And that aspect of Saint Laurent's character pops into focus in "5, Avenue Marceau." Teboul shows us how Saint Laurent's ideas move from sketch to muslin to finished garment, brought to life by a coterie of scurrying, efficient seamstresses and assistants. The seamstresses work in one room, pinning the garments-in-progress onto the fitting models. The models then stride into the next room, where Saint Laurent and his team (among them his longtime friend and muse Loulou de la Falaise, a spindly, good-natured presence in dark trousers) await. Saint Laurent offers suggestions and feedback as well as, occasionally, seemingly capricious disapproval. But he also exclaims over both the girls and the clothes -- in some cases, not even he himself can distinguish between which delights him more, which is probably precisely the point. He may be in the process of creating a vision, but the woman inside the vision is always its heart and soul. (It's also worth noting that Saint Laurent was the first designer to use black women as models, in the early 1960s, and he speaks so adoringly of their carriage and the "colors on their skin" that you sense his puzzlement that no one had cared or thought to include them before.)
One by one, the garments take shape, but they don't come easy: They're tweaked with painstaking precision that exhausts not just the seamstresses and the assistants but Saint Laurent himself -- it's easy to see, from this late collection, why the man knew it was time to retire. Still, each successful dress brings with it a sharp and mysterious pang of pleasure -- a little jolt of "What's this, now?" The models parade before Saint Laurent in printed silks and chiffons, looking like pieces of candy (very tall ones). Saint Laurent has had a series of French bulldogs, all of them named Moujik. The latest incarnation of Moujik is here, too, trotting into and out of the frame like a piglet ghost. (At one point he demolishes a stuffed teddy bear with snorting glee.)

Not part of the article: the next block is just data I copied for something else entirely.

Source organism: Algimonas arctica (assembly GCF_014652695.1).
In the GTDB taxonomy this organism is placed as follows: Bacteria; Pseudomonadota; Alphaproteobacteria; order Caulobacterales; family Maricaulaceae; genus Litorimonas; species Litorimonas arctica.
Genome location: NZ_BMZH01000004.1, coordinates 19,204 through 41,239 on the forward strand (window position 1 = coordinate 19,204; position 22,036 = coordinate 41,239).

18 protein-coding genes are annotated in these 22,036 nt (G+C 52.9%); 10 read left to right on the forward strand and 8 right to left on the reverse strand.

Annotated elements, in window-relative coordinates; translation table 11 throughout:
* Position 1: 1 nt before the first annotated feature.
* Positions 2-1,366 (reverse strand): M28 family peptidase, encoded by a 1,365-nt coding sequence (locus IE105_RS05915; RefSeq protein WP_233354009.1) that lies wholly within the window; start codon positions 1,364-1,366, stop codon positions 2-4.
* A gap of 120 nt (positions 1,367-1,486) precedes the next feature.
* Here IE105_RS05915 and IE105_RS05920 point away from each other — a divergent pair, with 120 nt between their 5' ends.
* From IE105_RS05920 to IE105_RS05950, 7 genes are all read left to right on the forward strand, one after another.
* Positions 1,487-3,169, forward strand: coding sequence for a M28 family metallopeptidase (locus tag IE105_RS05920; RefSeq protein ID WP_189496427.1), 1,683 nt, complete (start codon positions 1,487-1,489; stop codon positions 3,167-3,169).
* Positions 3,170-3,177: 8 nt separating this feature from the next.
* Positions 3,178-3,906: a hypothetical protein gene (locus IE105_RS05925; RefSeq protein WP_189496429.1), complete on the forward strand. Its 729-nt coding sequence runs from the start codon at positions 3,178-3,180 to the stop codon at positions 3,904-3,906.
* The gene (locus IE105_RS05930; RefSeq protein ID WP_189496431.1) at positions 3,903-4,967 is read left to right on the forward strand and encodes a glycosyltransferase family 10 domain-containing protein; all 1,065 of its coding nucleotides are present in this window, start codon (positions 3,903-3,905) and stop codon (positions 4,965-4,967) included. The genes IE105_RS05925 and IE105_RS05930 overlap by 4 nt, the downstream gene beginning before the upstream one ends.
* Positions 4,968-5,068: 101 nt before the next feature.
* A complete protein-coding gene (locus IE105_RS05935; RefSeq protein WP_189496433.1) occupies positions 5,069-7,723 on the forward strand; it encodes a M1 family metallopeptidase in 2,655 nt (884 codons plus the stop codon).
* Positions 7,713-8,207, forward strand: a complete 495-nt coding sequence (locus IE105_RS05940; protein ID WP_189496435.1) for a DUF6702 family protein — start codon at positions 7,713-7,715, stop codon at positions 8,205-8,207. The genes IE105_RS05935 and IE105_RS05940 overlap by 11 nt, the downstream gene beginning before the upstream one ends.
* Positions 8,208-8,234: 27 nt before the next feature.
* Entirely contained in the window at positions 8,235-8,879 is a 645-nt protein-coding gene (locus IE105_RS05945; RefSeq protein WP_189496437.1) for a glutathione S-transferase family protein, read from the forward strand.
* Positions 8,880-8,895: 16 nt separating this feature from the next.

Finally, the garments are almost completed. One of Saint Laurent's chief seamstresses, a woman named Colette, accompanies the model as she strides out in a snugly fitted evening dress that flares into a soft umbrella at the hem. "Colette," Saint Laurent says, drinking in the unquestionably ravishing vision before him, "I asked you for a sausage and you've made me a masterpiece!"
His delight in the dress is palpable and deep, although you wouldn't call his pleasure anything as obvious as exhilaration. In fact, there's nothing jubilant about "5, Avenue Marceau" at all, which probably explains why it's so quietly potent. The picture is wrapped in a haze of melancholy, as if we're watching a swath of history -- the history of couture, specifically -- winding slowly away from us. Teboul's two movies leave a waft of perfume in their wake: Sweetly scented and very human, they remind us that there's no such thing as genius without sweat.